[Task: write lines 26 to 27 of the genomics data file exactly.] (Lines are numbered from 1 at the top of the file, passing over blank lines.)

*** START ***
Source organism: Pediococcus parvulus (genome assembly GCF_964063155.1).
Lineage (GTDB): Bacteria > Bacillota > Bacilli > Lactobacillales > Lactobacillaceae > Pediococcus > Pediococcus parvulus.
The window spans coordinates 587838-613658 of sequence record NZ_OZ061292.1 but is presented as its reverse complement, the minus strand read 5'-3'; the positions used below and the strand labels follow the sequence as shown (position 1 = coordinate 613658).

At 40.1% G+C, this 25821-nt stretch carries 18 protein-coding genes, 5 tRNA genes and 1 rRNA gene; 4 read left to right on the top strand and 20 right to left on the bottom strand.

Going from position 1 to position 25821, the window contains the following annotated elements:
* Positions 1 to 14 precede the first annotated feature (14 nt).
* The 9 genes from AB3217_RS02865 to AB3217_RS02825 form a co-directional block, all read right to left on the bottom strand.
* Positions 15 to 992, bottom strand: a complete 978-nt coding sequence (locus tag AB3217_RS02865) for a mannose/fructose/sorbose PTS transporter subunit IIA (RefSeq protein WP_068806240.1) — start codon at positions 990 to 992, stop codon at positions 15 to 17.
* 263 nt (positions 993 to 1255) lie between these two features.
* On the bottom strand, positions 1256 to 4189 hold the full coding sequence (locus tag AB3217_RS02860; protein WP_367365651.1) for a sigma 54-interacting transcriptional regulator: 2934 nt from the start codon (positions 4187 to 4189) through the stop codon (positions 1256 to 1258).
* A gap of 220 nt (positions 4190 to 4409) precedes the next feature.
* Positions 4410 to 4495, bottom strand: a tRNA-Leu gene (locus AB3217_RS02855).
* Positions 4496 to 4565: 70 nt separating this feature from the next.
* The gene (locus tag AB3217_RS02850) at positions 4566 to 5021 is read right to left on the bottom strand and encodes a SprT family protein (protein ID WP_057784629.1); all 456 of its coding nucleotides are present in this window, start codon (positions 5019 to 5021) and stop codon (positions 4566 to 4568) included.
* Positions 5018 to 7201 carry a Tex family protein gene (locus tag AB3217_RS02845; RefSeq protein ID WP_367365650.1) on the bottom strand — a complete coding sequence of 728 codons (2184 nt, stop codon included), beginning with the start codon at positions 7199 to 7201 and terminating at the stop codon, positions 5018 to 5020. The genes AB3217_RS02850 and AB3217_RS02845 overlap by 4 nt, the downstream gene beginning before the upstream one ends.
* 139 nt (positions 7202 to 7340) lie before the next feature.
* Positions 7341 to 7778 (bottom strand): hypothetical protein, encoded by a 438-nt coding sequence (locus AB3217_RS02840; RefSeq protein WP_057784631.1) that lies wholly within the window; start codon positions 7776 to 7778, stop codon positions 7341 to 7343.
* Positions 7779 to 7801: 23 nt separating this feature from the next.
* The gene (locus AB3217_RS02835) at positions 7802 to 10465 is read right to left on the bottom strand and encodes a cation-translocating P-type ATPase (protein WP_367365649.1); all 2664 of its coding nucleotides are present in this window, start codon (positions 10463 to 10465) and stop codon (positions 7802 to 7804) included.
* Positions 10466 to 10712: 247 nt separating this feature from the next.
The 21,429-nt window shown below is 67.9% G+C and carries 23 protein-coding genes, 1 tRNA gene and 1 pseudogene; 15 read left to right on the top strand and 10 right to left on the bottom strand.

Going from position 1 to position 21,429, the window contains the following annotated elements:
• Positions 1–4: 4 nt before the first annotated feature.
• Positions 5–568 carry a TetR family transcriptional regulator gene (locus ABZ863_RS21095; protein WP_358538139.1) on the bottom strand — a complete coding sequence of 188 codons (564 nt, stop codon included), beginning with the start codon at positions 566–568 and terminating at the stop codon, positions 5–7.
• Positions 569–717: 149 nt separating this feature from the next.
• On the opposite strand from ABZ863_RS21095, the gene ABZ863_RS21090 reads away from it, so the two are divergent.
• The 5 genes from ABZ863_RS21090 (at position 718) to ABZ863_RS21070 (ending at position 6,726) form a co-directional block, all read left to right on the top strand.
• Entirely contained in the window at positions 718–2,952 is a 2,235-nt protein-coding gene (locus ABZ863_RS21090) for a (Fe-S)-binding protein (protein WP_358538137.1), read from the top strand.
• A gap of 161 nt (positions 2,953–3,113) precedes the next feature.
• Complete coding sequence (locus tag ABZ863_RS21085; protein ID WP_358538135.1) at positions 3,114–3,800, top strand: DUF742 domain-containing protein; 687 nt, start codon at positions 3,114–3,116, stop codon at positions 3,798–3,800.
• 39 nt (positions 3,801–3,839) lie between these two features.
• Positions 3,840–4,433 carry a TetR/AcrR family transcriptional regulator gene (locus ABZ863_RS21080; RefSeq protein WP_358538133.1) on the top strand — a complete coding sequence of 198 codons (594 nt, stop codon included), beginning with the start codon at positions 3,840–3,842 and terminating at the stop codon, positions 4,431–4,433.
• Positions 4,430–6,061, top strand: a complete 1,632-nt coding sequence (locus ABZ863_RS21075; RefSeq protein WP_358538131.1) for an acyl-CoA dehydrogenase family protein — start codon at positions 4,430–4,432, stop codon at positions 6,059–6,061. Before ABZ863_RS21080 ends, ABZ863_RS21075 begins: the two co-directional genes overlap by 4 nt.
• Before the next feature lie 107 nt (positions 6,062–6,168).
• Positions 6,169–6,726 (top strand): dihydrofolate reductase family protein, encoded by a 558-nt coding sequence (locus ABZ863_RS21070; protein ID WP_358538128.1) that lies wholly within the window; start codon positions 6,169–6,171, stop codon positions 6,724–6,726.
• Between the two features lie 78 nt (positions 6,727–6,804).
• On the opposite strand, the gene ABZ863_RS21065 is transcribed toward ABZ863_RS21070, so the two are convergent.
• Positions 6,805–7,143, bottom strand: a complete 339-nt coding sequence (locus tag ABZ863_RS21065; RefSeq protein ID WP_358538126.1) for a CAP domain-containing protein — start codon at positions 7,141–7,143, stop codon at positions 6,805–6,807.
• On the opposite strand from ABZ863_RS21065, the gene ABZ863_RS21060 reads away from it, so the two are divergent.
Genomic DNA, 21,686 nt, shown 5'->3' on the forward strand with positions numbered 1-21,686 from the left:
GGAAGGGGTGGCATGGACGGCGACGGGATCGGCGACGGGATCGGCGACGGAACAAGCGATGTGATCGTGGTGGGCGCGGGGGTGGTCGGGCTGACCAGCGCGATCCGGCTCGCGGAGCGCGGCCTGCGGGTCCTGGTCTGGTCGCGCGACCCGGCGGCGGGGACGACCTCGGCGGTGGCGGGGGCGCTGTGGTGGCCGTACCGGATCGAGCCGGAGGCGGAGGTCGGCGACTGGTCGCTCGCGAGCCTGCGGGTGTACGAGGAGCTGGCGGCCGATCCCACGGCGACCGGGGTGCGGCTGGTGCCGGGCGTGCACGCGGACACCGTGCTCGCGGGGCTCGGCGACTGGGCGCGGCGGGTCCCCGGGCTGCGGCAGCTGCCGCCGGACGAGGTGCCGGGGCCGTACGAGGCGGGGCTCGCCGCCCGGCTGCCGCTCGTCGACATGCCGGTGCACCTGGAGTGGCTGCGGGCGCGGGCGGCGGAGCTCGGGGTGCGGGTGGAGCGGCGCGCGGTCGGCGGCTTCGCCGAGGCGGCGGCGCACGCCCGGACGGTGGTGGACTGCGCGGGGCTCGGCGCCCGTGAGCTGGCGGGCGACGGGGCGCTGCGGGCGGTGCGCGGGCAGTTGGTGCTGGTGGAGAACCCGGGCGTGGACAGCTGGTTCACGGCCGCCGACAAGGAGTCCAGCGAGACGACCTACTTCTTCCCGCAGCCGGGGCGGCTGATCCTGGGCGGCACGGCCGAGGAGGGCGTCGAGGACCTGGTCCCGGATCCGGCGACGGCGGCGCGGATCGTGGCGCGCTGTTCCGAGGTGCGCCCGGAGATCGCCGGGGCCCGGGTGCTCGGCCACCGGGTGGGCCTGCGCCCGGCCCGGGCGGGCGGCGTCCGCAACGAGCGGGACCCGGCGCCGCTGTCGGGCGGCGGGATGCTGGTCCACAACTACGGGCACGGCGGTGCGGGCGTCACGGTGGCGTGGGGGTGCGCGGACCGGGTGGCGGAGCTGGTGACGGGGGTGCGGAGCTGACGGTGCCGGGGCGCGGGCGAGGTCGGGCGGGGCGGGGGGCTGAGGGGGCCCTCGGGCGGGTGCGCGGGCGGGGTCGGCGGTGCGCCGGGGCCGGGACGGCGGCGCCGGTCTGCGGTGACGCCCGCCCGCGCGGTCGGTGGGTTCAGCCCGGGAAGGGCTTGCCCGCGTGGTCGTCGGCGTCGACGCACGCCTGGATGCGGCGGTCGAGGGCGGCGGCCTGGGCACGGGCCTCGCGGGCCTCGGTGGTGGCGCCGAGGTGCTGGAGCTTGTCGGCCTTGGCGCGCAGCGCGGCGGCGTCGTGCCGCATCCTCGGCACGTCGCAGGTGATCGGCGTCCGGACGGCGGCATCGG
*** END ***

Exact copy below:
• On the opposite strand from ABZ863_RS21095, the gene ABZ863_RS21090 reads away from it, so the two are divergent.
• The 5 genes from ABZ863_RS21090 (at position 718) to ABZ863_RS21070 (ending at position 6,726) form a co-directional block, all read left to right on the top strand.